Would you like to tell us about a lower price? If you are a seller for this product, would you like to suggest updates through seller support? Provides information on the relationship between food and such disorders as Crohn's disease, diverticulitis, and celiac disease, and offers a collection of recipes following the principles of the Specific Carbohydrate Diet. Read more Read less. Frequently bought together.
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Of all dietary components, carbohydrates have the greatest influence on intestinal microbes yeast and bacteria which are believed to be involved in intestinal disorders.
Most intestinal microbes require carbohydrates for energy. The Specific Carbohydrate Diet works by severely limiting the availability of carbohydrates to intestinal microbes. When carbohydrates are not digested, they are not absorbed. They remain in the intestinal tract, thus encouraging microbes to multiply by providing food for them.
This can lead to the formation of acids and toxins which can injure the small intestine. Once bacteria multiply within the small intestine, they can destroy the enzymes on the intestinal cell surface, preventing carbohydrate digestion and absorption.
At this point, production of excessive mucus may be triggered as the intestinal tract attempts to "lubricate" itself against the irritation caused by the toxins, acids, and the presence of incompletely digested and unabsorbed carbohydrates.
The diet is based on the principle that specifically selected carbohydrates, requiring minimal digestion, are well absorbed leaving virtually nothing for intestinal microbes to feed on.
As the microbes decrease due to lack of food, their harmful by-products also diminish. No longer needing protection, the mucus producing cells stop producing excessive mucus and carbohydrate digestion is improved. The Specific Carbohydrate Diet corrects malabsorption, allowing nutrients to enter the bloodstream and be made available to the cells of the body, thereby strengthening the immune system's ability to fight. Further debilitation is prevented, weight can return to normal, and ultimately there is a return to health.
Table of Contents Foreword by Ronald L. Hoffman, M. Show More. In fact, four out of ten people visiting their doctors are there because of gastrointestinal complaints: diarrhea, excess gas, loss of weight, excess mucus, cramping, blood loss, severe constipation. Not only are these disorders widespread, they exact a high toll in pain, suffering and expense.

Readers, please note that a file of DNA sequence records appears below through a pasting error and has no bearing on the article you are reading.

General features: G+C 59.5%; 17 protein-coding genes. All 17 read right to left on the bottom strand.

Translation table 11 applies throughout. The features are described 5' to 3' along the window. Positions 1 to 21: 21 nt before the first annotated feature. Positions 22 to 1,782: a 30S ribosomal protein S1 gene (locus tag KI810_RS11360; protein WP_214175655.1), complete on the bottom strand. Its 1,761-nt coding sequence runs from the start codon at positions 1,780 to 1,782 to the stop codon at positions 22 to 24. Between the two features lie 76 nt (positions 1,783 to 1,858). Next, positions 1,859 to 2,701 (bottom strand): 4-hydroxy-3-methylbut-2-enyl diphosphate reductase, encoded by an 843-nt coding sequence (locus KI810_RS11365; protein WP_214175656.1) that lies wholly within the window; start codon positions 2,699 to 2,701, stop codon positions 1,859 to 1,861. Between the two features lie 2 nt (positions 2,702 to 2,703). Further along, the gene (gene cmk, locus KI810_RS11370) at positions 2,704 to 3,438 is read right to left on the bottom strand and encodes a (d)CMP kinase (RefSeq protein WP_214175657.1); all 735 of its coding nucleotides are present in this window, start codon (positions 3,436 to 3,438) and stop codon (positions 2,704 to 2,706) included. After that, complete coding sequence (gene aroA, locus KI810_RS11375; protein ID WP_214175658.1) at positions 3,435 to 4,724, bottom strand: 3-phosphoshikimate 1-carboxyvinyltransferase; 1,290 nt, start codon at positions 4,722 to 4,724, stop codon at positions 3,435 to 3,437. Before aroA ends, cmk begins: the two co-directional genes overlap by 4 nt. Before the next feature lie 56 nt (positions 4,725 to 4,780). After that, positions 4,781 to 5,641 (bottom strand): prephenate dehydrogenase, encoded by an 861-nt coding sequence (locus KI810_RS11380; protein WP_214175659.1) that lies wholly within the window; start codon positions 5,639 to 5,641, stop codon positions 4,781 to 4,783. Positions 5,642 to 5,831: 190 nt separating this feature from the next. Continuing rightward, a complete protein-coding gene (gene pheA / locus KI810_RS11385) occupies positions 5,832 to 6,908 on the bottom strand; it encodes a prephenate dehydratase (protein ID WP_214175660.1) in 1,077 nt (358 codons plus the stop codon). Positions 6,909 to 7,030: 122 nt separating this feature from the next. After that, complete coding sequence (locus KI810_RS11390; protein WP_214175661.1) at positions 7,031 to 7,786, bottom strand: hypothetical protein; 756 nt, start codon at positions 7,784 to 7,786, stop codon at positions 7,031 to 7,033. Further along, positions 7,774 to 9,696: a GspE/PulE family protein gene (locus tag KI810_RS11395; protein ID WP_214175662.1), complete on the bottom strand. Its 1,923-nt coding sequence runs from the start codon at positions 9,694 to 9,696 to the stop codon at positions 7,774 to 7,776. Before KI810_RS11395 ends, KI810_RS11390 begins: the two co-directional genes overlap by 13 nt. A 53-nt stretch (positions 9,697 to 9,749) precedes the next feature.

Breaking the Vicious Cycle , written by biochemist and cell biologist, Elaine Gottschall, is an extraordinary book and one of the first to address this problem with a practical approach for the general public as well as for the health professional. Based on extensive research and personal experience, Elaine is convinced that proper nutrition is often an alternative to heavy medication and surgery.
Many diseases can be prevented, alleviated, or cured by nothing more than the correct diet. In writing Breaking the Vicious Cycle , Elaine Gottschall wanted to share what she has learned in the three decades since her four-year-old daughter was diagnosed as having severe, incurable ulcerative colitis. The book is a result of her uncharted odyssey to keep her child alive and stave off an ileostomy surgical removal of the colon and replacement with an external bag.
Breaking the Vicious Cycle is divided into two sections. The first half explains how different carbohydrates starches and sugars affect the body, and how diet affects behavior and development. The Specific Carbohydrate Diet is introduced with an explanation of how it can prevent, alleviate, and cure gastrointestinal disorders.
The second part of the book contains recipes for appetizers, soups, salads, meats, desserts, beverages, and candies which are allowed on the Specific Carbohydrate Diet. The book ends with an excellent glossary, a detailed appendix, an index, and is highly referenced for those who wish to read prime source material. Related Searches. You've done all the right things to lose weight and balance your blood sugar.
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Breaking the Vicious Cycle: Intestinal Health Through Diet
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Breaking the Vicious Cycle
Based on the earlier work of Sidney V. And central to all these complaints is the likely possibility that the microbial balance in the gut is off and that improperly digested carbohydrates -— sugars and starches -— remain in the intestinal tract and contribute to an overgrowth of problematical yeasts and bacteria. When these organisms take hold for whatever reason, a cycle of events ensues:. The specific carbohydrate diet breaks the cycle by depriving the microbial world in the intestine of the food that it needs to overpopulate the gut. Disease process in the gut relates to putrefaction bacterial activity on protein and fermentation microbial activity on carbohydrates.